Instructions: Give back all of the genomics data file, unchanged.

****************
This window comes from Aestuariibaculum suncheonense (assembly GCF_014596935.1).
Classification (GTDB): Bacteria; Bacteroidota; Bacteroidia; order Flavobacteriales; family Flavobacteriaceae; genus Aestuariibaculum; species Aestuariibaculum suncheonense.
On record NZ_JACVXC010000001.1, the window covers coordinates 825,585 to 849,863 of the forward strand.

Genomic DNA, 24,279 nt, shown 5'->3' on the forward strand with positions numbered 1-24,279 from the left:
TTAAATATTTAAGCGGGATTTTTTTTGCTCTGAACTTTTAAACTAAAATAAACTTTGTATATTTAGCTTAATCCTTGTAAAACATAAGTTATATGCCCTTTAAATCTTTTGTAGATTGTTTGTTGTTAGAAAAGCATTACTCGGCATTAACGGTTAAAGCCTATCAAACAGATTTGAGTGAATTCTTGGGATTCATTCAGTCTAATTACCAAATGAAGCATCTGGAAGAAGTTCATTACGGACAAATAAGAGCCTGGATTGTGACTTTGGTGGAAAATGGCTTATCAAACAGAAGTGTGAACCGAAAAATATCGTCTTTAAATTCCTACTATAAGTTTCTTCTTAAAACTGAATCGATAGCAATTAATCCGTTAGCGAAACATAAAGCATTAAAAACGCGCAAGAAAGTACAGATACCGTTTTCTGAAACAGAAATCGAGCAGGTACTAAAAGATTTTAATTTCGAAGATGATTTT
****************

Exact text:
This window comes from Aestuariibaculum suncheonense (assembly GCF_014596935.1).
Classification (GTDB): Bacteria; Bacteroidota; Bacteroidia; order Flavobacteriales; family Flavobacteriaceae; genus Aestuariibaculum; species Aestuariibaculum suncheonense.
On record NZ_JACVXC010000001.1, the window covers coordinates 825,585 to 849,863 of the forward strand.

Genomic DNA, 24,279 nt, shown 5'->3' on the forward strand with positions numbered 1-24,279 from the left:
TTAAATATTTAAGCGGGATTTTTTTTGCTCTGAACTTTTAAACTAAAATAAACTTTGTATATTTAGCTTAATCCTTGTAAAACATAAGTTATATGCCCTTTAAATCTTTTGTAGATTGTTTGTTGTTAGAAAAGCATTACTCGGCATTAACGGTTAAAGCCTATCAAACAGATTTGAGTGAATTCTTGGGATTCATTCAGTCTAATTACCAAATGAAGCATCTGGAAGAAGTTCATTACGGACAAATAAGAGCCTGGATTGTGACTTTGGTGGAAAATGGCTTATCAAACAGAAGTGTGAACCGAAAAATATCGTCTTTAAATTCCTACTATAAGTTTCTTCTTAAAACTGAATCGATAGCAATTAATCCGTTAGCGAAACATAAAGCATTAAAAACGCGCAAGAAAGTACAGATACCGTTTTCTGAAACAGAAATCGAGCAGGTACTAAAAGATTTTAATTTCGAAGATGATTTT